I think its more that it has been the "Year of the Linux Desktop" for the last decade or so. Linux has been hyped like nothing else, and what i think he is trying to say is that it has pretty much hit the peak of what it will become, if not started to decline.

Reply Parent Score: 3

melkor Member since:
2006-12-16

OpenOffice is one part of the equation. And yes, Driver support is 'worse' for Solaris than Linux. However - you have to look at it from Dell's point of view - they're selling Solaris on Dell computers that will be used as servers. Driver needs for servers have always been more limited than a desktop system.

From a normal desktop point of view, Linux is better than Solaris. The problem is that Linux's big inroads into the market have been via servers and corporate environments. It has made very little, if no inroads into the desktop market. If Linux can't make it in the server environment, it doesn't hold much help for the desktop market imho.

Linux has been the 'best thing since sliced bread' for a long, long while now, and in reality, this hype has not eventuated into real market share. True, not all of this is due to Linux itself, a fair share is due to anti competitive behaviour from Microsoft, and with the collusion of other large software vendors as well. Yes, I say collusion. There's no real benefit for large software vendors to port to Linux - it means another port to support, which costs a lot of money to maintain. They already make nice profits with their Windows based software, why you those profits to subsidise a Linux version?

The average person doesn't give a rats ass about Linux, sure, more people have heard of it now, but it still has a reputation for being a bitch to install, a bitch to maintain, and more importantly, their software doesn't work on it, or work well in many cases. This is a huge turn off for most ordinary computer users, and their not going to be prepared to switch to Linux because of it.

Whilst I don't have any hard figures to back me up, I think you'll find that OS X users have avalanched in the past 18 months, and that has taken a lot of potentials away from Linux. Your average person is prepared to pay their hard cash for software, if they feel the software is worth it. That removes the one real advantage (to most people) that Linux has - free as in cost. Your average person couldn't give a rats ass about 'freedoms', they look at that as a idealistic rainbow dream which is unattainable in todays age.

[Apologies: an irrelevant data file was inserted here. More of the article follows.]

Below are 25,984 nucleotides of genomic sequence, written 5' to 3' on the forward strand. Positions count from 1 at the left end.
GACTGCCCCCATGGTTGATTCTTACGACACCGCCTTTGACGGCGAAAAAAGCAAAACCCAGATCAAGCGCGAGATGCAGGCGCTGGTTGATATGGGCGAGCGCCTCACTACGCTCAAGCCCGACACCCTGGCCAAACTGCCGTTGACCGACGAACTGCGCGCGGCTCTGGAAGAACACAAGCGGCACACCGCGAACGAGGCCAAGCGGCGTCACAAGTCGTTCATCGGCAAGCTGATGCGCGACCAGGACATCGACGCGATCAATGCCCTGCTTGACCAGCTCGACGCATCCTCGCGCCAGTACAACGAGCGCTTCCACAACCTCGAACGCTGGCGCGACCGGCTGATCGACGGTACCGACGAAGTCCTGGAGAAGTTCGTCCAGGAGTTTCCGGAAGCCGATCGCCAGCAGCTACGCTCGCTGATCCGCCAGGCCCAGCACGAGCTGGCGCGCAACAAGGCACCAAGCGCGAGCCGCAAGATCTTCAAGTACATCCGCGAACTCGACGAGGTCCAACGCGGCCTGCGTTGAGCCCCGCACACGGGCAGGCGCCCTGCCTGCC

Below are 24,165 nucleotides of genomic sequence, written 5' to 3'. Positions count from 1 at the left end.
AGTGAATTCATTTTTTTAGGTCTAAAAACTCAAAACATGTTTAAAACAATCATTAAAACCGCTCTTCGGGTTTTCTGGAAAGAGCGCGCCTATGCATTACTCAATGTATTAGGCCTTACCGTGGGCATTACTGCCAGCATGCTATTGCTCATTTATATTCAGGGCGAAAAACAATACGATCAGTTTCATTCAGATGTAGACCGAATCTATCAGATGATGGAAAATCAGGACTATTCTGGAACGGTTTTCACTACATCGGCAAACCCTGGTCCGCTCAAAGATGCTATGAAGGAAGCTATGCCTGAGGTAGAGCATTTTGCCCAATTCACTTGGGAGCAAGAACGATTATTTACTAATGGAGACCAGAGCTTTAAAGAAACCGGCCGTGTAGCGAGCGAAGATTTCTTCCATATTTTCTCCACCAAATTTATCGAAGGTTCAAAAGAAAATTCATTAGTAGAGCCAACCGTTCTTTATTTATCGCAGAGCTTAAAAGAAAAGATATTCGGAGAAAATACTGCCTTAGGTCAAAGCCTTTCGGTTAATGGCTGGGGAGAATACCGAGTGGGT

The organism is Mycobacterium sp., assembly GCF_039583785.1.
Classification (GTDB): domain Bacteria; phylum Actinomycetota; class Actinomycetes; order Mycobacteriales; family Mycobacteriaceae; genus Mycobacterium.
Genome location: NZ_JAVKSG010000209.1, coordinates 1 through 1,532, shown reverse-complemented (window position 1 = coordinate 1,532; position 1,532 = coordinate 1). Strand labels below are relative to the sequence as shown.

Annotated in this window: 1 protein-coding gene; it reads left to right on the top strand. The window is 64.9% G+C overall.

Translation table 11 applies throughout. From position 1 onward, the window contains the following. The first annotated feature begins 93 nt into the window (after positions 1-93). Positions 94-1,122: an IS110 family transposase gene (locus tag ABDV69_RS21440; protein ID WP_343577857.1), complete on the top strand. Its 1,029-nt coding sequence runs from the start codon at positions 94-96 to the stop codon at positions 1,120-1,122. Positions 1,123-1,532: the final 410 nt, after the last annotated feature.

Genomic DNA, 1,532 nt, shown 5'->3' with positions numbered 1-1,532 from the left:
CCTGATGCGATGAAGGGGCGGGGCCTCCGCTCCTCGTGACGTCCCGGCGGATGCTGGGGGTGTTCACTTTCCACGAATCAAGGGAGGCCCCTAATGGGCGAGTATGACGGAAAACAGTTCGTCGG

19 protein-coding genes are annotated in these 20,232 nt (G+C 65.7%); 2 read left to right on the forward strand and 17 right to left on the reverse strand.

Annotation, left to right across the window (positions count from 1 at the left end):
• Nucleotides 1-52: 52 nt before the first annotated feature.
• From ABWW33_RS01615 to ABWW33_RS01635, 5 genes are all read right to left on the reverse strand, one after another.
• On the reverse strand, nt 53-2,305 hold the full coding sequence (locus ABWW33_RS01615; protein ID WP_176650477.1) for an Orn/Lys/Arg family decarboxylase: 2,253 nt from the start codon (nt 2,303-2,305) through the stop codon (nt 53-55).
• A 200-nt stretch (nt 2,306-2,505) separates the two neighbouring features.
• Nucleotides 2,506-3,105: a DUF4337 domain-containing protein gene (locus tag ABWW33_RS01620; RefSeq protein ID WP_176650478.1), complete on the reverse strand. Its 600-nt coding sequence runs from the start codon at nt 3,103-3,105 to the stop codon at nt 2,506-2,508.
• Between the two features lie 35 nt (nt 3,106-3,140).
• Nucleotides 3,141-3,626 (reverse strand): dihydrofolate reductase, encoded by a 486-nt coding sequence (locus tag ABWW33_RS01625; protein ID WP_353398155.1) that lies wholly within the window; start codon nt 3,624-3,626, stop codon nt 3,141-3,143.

Dave

Reply Parent Score: 1

sbergman27 Member since:
2005-07-24

"""

Compared to 5 years ago, there are even less software ported to Linux.

Compared to 5 years ago, WINE is no better.

Compared to 5 years ago, 3rd party driver support for hardware is no better.

Compared to 5 years ago, OpenOffice has in all honesty, went backwards. Microsoft Office is EVEN more dominant now, than it was 5 years ago.

These are just my personal observations.

"""

I'm glad you added that last about it being personal opinion. At least you admit you can't point to facts to support those assertions.

1. I doubt that the amount of software ported to Linux from some other OS is less now. Corel dropped out after MS invested in them and the CEO left. But that's the only significant dropper-out that comes to mind. But there is surely less need for ported, closed source packages today than 5 years ago, since more OSS packages are available to fill more niches.

2. I would disagree with this. In my business, which is supporting Linux servers and business desktops, I do use Wine in targeted areas. And Wine, while it has never blazed very rapidly down the trail, has indeed gotten better at the tasks I require of it. Though, thankfully, my need for it today is much lower than what it was 5 years ago. Today, as long as it runs IE6 well, I'm set.

3. Compared to 5 years ago, I find the driver support to be *far* better. Especially for that problematic area of *printers*. USB has gone a long way to help the situation, and more vendors are Linux aware. Of course, wireless network chipsets are the current bugaboo; But the stage looks set for that situation to improve. We, the Linux community, really have to take some of the blame for that, since our infrastructure did not make things as easy for hardware vendors or OSS driver writers as it could have.

4. I'm unclear if you are addressing quality or market dominance regarding OpenOffice going backwards. But I've had many users using it since 1.0.x, and I don't see how anyone could argue that it has not gotten faster, more capable, and better at importing MS formats in the last 5 years. And though OOXML is not exactly an *optimal* standard. It *is* better for 3rd parties like OO than the previous MS formats. So I only see things getting better, there.